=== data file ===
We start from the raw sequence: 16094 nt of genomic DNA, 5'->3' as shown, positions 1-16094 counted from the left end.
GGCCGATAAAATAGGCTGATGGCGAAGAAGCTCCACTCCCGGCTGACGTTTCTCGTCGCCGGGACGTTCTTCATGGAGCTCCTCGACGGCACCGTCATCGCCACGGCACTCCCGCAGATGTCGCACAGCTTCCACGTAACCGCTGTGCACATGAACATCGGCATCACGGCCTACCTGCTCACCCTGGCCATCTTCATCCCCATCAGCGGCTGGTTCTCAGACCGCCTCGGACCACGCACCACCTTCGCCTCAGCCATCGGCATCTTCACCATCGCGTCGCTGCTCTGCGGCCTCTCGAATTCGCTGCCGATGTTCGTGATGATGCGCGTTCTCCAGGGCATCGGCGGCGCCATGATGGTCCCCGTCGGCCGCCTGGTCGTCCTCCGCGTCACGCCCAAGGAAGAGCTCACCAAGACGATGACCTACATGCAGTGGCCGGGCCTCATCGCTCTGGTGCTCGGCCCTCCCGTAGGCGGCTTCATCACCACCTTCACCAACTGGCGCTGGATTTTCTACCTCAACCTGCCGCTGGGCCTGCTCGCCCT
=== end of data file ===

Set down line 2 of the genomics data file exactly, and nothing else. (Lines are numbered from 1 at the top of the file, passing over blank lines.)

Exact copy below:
GGCCGATAAAATAGGCTGATGGCGAAGAAGCTCCACTCCCGGCTGACGTTTCTCGTCGCCGGGACGTTCTTCATGGAGCTCCTCGACGGCACCGTCATCGCCACGGCACTCCCGCAGATGTCGCACAGCTTCCACGTAACCGCTGTGCACATGAACATCGGCATCACGGCCTACCTGCTCACCCTGGCCATCTTCATCCCCATCAGCGGCTGGTTCTCAGACCGCCTCGGACCACGCACCACCTTCGCCTCAGCCATCGGCATCTTCACCATCGCGTCGCTGCTCTGCGGCCTCTCGAATTCGCTGCCGATGTTCGTGATGATGCGCGTTCTCCAGGGCATCGGCGGCGCCATGATGGTCCCCGTCGGCCGCCTGGTCGTCCTCCGCGTCACGCCCAAGGAAGAGCTCACCAAGACGATGACCTACATGCAGTGGCCGGGCCTCATCGCTCTGGTGCTCGGCCCTCCCGTAGGCGGCTTCATCACCACCTTCACCAACTGGCGCTGGATTTTCTACCTCAACCTGCCGCTGGGCCTGCTCGCCCT